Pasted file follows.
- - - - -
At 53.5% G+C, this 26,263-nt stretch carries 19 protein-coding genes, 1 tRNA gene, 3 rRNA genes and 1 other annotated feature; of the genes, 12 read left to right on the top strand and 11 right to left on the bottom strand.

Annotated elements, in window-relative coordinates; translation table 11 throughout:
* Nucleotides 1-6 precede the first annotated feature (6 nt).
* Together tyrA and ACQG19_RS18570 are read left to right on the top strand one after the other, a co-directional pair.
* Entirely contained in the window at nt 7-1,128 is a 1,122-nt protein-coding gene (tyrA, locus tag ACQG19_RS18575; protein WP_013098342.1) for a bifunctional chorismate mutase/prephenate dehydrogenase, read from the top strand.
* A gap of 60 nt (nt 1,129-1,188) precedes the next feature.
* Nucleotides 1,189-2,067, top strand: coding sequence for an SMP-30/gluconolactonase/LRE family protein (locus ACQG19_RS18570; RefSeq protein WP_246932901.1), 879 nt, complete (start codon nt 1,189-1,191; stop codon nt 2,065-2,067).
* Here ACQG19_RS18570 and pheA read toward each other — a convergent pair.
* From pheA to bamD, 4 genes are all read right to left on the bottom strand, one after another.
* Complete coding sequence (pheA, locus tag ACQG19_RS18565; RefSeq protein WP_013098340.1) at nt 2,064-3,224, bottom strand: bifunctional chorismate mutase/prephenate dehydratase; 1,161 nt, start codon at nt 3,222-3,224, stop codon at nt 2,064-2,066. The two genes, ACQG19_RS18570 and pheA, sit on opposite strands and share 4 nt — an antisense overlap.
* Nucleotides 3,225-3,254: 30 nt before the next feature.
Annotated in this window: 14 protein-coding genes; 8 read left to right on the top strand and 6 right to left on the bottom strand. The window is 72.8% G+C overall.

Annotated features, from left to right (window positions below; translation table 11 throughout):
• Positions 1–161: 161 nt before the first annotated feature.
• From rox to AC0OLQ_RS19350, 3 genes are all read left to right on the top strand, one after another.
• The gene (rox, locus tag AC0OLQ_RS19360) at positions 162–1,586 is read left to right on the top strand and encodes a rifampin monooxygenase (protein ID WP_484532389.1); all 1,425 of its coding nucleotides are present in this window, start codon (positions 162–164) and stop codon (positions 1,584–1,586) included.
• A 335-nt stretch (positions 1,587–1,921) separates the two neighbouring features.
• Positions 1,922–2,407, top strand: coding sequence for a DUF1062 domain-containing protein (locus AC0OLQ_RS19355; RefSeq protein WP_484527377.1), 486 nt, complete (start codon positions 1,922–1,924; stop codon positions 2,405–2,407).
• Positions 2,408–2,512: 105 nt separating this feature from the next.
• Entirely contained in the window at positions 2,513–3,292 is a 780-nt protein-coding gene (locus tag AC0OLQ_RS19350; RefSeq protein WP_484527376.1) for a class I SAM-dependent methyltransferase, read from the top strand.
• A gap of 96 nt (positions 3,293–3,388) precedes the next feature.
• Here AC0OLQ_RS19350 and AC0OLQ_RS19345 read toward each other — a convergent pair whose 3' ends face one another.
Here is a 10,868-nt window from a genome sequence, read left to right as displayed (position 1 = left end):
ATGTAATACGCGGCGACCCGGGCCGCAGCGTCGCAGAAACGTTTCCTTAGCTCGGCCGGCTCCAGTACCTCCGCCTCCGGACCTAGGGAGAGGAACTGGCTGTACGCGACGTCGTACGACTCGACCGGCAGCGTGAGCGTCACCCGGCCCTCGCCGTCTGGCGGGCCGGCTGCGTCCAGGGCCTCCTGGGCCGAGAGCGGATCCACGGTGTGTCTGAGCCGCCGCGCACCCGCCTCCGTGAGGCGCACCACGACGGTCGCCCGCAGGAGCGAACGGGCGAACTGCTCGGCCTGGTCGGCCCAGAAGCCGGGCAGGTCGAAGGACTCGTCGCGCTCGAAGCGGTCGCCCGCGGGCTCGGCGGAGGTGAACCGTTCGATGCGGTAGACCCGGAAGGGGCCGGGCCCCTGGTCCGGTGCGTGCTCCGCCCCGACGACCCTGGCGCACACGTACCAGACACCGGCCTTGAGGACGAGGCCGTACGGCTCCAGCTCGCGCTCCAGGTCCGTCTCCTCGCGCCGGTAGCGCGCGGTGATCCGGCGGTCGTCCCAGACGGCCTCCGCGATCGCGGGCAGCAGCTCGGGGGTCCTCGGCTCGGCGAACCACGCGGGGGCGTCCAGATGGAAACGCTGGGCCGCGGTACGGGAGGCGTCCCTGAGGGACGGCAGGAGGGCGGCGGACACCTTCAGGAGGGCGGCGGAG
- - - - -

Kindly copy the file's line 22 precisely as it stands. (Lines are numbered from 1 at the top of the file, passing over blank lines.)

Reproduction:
• Here AC0OLQ_RS19350 and AC0OLQ_RS19345 read toward each other — a convergent pair whose 3' ends face one another.